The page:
Even a playful sign like this one can get a crucial message across to drivers.
Texting or talking on a cell phone behind the wheel can be as dangerous as driving under the influence of alcohol. This month is the second annual Distracted Driving Awareness Month. To start the month off right, the traffic officials of San Mateo are joining the ranks of a large nationwide movement cracking down on the use of cellular devices behind the wheel.
A first-time offense of texting or talking on a phone while driving now costs a pretty penny in the Northern California community, with a minimum $159 fine. Subsequent tickets are $279. Police are unapologetic about their hard-hitting tactics in this effort to reduce distracted driving-related accidents. Chief of Police Susan Manheimer told The San Mateo Patch, “This campaign isn’t about avoiding a costly ticket; it’s about keeping yourself and the ones you care about alive.”
Distracted Driving Awareness Month is a national campaign that began last year to combat a fatal epidemic of unfocused drivers. US Secretary of Transportation Ray LaHood is behind USDOT’s new website to that effect, which shares stories and facts about the consequences of distracted driving. The site’s fact sheet notes that drivers are twenty-three times more likely to crash if they text while driving. Distraction.gov also includes a powerful map of the United States with small dots dispersed amongst the states, titled “The Faces of Distracted Driving.” Hover over each icon, and you’ll find both tragic and inspiring videos detailing personal accounts of the often fatal repercussions of texting and talking on cell phones in the car. The website encourages visitors to know the facts, get involved, and participate in the Department of Transportation’s initiatives to combat distracted driving.
The Faces of Distracted Driving gives a personal edge to the campaign on www.distraction.gov.
With Awareness Month as a widespread effort, the campaign has been embraced by different states and organizations in a variety of ways. In Texas, the Department of Transportation (TxDOT) has implemented a series of “Text. Talk. Crash.” public service announcements that will air throughout the state during April. The Ad Council has partnered with the National Highway Traffic Safety Administration (NHTSA) to spearhead “Stop the Texts. Stop the Wrecks.”, another site with a mission for reform through education. Similar to www.distraction.gov, the online NHTSA campaign enforces its message with an attractive, clean site, focused on four memorable key tips:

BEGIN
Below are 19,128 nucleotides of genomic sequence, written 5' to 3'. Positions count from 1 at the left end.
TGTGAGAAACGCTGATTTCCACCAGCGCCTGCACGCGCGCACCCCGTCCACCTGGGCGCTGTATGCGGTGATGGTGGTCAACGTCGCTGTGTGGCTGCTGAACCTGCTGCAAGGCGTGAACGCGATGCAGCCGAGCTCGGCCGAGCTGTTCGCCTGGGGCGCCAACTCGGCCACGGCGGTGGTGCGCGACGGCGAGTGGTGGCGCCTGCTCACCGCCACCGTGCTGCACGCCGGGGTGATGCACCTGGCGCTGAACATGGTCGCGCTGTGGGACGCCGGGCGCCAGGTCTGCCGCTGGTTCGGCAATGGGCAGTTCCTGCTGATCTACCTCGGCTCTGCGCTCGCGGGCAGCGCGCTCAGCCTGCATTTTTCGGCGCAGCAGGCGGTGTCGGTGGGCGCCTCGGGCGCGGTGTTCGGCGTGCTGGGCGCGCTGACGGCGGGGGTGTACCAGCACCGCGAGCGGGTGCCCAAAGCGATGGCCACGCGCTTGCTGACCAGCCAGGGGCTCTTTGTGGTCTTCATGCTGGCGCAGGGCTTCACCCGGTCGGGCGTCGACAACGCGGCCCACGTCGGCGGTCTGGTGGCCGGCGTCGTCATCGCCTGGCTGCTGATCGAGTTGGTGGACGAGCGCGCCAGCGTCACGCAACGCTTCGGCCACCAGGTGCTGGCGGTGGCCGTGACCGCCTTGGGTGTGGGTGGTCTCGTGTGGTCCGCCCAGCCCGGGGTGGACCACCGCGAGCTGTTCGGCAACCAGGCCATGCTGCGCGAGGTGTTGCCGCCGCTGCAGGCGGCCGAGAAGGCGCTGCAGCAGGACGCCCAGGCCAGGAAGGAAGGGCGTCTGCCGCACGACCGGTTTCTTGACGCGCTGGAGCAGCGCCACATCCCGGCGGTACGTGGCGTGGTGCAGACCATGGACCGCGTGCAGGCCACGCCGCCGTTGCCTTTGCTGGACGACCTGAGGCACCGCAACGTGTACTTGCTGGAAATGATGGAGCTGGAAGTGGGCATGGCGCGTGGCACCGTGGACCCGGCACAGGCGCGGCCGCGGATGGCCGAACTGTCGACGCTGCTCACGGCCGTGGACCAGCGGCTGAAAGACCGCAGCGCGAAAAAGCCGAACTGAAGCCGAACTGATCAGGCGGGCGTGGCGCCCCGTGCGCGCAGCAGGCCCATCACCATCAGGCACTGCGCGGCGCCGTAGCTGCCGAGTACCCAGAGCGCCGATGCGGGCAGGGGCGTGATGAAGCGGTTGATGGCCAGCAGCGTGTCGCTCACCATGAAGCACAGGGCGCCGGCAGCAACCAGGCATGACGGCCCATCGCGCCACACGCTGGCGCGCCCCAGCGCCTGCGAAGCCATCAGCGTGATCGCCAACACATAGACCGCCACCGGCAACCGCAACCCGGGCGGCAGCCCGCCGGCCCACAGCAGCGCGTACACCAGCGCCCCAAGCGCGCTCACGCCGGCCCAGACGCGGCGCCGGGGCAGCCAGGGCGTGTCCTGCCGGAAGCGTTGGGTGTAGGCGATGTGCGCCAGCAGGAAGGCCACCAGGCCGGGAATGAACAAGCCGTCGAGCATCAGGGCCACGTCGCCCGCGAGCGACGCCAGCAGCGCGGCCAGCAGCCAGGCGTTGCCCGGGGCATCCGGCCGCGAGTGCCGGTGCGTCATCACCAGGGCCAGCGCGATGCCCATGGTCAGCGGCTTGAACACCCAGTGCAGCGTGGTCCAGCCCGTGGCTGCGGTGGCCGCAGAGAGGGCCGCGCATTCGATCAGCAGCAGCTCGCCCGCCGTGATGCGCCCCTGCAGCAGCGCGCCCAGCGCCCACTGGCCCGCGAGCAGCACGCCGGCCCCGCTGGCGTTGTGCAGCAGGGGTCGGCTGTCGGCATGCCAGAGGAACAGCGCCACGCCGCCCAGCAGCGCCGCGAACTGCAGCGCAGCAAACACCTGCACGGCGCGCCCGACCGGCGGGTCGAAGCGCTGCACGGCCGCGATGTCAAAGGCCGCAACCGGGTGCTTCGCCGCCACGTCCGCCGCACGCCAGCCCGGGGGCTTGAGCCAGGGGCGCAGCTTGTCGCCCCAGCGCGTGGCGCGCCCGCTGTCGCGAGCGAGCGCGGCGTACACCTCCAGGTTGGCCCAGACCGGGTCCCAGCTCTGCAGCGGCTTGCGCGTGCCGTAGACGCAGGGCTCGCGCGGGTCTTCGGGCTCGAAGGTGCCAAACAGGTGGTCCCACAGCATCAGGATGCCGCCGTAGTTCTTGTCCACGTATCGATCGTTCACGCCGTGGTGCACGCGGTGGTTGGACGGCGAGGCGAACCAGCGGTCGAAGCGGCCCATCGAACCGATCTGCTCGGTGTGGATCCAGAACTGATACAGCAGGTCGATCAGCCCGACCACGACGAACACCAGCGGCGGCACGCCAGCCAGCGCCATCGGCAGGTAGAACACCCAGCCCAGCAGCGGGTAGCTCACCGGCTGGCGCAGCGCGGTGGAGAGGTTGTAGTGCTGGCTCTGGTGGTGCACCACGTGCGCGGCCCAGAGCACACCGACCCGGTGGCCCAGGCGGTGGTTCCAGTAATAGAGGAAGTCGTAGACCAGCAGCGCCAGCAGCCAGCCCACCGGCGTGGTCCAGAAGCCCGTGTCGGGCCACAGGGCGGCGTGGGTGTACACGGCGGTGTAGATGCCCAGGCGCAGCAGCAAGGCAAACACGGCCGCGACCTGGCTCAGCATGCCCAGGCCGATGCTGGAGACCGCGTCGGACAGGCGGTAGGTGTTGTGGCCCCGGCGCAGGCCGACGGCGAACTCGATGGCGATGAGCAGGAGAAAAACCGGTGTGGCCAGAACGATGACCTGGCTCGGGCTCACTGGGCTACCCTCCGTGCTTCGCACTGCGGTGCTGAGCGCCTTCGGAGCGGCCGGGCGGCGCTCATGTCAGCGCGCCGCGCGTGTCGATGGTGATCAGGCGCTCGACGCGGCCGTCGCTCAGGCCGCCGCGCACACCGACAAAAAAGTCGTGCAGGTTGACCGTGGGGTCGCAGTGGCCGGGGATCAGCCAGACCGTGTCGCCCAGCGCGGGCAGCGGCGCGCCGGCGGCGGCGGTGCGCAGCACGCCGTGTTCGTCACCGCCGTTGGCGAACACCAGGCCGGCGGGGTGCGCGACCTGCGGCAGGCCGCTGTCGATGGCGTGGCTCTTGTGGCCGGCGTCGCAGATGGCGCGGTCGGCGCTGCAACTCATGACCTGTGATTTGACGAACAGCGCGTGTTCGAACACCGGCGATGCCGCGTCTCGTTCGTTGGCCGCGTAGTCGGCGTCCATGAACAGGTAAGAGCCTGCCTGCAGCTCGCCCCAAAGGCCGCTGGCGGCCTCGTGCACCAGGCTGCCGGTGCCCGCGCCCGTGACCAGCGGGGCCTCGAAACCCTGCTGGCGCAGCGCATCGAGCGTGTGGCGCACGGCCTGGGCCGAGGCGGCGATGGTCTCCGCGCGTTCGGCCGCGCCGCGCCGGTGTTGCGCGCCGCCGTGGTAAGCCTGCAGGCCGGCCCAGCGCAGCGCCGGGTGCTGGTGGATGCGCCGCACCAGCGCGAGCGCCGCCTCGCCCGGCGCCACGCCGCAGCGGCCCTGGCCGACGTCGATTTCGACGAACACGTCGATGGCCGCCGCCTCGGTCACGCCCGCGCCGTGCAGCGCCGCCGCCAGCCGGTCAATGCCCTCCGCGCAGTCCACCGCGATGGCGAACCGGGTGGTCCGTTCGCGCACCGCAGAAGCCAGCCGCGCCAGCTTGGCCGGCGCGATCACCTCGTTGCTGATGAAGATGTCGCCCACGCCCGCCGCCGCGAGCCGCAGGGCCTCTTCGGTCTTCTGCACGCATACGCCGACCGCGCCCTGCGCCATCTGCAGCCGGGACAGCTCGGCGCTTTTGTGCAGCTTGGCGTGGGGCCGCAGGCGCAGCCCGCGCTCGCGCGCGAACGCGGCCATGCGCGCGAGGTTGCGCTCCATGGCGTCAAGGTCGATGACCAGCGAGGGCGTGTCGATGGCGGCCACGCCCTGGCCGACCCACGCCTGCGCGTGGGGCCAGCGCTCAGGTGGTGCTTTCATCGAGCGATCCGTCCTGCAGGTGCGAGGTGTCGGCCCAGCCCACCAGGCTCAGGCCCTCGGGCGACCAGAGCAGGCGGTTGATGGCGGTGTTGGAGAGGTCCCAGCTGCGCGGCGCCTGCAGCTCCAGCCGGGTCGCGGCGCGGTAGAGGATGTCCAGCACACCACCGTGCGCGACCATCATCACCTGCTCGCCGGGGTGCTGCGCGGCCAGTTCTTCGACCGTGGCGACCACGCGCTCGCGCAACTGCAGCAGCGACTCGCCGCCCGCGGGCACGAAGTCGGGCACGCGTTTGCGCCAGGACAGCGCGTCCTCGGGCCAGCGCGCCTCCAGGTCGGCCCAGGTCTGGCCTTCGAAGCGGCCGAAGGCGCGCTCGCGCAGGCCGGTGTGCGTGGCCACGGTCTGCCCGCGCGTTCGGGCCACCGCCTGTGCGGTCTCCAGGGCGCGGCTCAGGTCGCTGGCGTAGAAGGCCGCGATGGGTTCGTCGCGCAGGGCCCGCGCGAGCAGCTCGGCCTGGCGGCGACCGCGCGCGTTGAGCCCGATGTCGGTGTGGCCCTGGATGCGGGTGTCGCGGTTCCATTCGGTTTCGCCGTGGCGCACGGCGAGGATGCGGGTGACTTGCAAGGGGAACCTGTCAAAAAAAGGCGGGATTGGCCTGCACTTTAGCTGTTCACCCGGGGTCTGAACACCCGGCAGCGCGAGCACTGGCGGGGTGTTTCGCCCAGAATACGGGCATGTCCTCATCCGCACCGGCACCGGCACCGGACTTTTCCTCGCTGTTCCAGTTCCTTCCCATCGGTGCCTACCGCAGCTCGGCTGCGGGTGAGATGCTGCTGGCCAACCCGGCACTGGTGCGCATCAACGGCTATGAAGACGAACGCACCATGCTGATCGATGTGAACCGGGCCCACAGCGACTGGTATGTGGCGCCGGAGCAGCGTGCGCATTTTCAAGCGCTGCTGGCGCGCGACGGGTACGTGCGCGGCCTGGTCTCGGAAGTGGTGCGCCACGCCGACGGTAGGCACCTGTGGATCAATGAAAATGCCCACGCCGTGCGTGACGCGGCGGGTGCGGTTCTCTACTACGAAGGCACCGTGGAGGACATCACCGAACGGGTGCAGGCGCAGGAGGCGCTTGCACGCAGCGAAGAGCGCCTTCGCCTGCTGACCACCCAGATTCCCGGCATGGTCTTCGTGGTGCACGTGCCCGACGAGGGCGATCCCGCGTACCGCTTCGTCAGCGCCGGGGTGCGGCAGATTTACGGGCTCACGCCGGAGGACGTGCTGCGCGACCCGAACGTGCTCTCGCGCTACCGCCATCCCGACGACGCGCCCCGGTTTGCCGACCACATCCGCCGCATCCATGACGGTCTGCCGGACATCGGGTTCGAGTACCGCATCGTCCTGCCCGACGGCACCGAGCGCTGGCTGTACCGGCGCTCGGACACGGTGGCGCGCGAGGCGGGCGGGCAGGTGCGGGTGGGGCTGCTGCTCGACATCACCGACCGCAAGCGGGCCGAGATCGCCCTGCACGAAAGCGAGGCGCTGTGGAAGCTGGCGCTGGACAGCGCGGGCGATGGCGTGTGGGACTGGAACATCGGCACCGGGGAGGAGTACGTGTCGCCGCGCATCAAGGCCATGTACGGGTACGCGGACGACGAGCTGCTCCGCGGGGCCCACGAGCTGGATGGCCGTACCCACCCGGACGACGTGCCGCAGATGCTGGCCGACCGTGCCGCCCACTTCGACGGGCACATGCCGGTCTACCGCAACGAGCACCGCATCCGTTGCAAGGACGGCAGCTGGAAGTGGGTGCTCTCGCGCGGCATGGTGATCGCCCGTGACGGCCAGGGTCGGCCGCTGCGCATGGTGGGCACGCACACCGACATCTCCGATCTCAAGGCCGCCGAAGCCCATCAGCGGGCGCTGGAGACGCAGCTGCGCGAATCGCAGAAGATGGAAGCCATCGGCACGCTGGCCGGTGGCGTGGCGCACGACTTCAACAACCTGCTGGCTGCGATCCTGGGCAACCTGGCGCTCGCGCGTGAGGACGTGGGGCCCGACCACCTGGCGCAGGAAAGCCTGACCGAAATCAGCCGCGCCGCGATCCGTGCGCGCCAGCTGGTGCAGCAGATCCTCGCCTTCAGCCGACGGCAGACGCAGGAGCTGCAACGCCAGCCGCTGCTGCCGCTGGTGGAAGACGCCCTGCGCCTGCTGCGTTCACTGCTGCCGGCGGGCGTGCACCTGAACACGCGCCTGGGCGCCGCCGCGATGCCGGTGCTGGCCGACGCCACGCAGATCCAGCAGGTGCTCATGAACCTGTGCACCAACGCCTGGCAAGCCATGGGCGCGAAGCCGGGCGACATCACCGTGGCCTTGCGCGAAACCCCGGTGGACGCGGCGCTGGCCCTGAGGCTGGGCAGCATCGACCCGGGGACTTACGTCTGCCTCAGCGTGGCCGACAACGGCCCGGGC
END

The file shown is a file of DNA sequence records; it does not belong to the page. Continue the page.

1) Out of sight, out of mind.
2) Silence is golden.
3) Find your app.
4) Designate a texter.
The Distraction, TxDOT, and Ad Council campaigns use hip, easy-to-navigate interfaces and catchy slogans to promote their goals in the hope that their message will reach a key target audience: teens and other young drivers.
The under-25 demographic is the most likely to be involved in distracted driving-related accidents, many of which could easily be avoided by waiting to read a text or pick up a call. Phone service provider AT&T even has its own campaign in motion to reach younger audiences, titled “It Can Wait.” The company has produced a 10-minute documentary called “The Last Text,” which features testimonies from individuals whose lives have been negatively impacted by drivers texting at the wheel. The Last Text campaign makes a salient point with its core scenario, asking readers to look at the latest text message they received, and ask themselves if reading this message would ever be more important than avoiding a serious accident. Hopefully, the answer will always be a definitive “no.” It can be difficult to remember priorities in our constantly linked-in society, but remembering that traffic safety cannot be de-prioritized is crucial in working toward distracted driver-free roads.
Everyone is getting in on the movement, including Stonebridge Church.
SmartSign has its own program against texting and talking on phones while driving. On www.myparkingsign.com, visitors can choose two free preventative distracted driving signs with eye-catching graphics that are sure to provide that extra reminder that no text is worth a distracted driver.
– R. Sapon-White